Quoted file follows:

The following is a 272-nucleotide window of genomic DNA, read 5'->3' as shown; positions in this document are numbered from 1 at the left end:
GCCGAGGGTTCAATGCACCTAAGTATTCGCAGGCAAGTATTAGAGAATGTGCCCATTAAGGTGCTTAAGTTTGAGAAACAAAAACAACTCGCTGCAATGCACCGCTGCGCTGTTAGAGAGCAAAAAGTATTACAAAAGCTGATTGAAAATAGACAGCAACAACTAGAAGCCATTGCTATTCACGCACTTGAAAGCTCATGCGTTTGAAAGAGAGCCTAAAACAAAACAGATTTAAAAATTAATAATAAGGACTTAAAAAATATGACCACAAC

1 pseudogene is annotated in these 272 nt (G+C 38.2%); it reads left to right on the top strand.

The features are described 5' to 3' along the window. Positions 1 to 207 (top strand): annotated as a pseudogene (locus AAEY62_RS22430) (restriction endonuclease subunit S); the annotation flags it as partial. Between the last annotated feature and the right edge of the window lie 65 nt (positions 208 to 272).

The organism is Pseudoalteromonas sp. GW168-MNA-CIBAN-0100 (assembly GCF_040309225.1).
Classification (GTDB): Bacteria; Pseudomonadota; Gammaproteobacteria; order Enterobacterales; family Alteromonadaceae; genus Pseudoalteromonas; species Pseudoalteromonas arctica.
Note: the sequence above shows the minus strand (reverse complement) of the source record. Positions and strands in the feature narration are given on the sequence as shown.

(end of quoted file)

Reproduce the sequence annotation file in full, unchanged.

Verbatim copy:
The following is a 272-nucleotide window of genomic DNA, read 5'->3' as shown; positions in this document are numbered from 1 at the left end:
GCCGAGGGTTCAATGCACCTAAGTATTCGCAGGCAAGTATTAGAGAATGTGCCCATTAAGGTGCTTAAGTTTGAGAAACAAAAACAACTCGCTGCAATGCACCGCTGCGCTGTTAGAGAGCAAAAAGTATTACAAAAGCTGATTGAAAATAGACAGCAACAACTAGAAGCCATTGCTATTCACGCACTTGAAAGCTCATGCGTTTGAAAGAGAGCCTAAAACAAAACAGATTTAAAAATTAATAATAAGGACTTAAAAAATATGACCACAAC

1 pseudogene is annotated in these 272 nt (G+C 38.2%); it reads left to right on the top strand.

The features are described 5' to 3' along the window. Positions 1 to 207 (top strand): annotated as a pseudogene (locus AAEY62_RS22430) (restriction endonuclease subunit S); the annotation flags it as partial. Between the last annotated feature and the right edge of the window lie 65 nt (positions 208 to 272).

The organism is Pseudoalteromonas sp. GW168-MNA-CIBAN-0100 (assembly GCF_040309225.1).
Classification (GTDB): Bacteria; Pseudomonadota; Gammaproteobacteria; order Enterobacterales; family Alteromonadaceae; genus Pseudoalteromonas; species Pseudoalteromonas arctica.
Note: the sequence above shows the minus strand (reverse complement) of the source record. Positions and strands in the feature narration are given on the sequence as shown.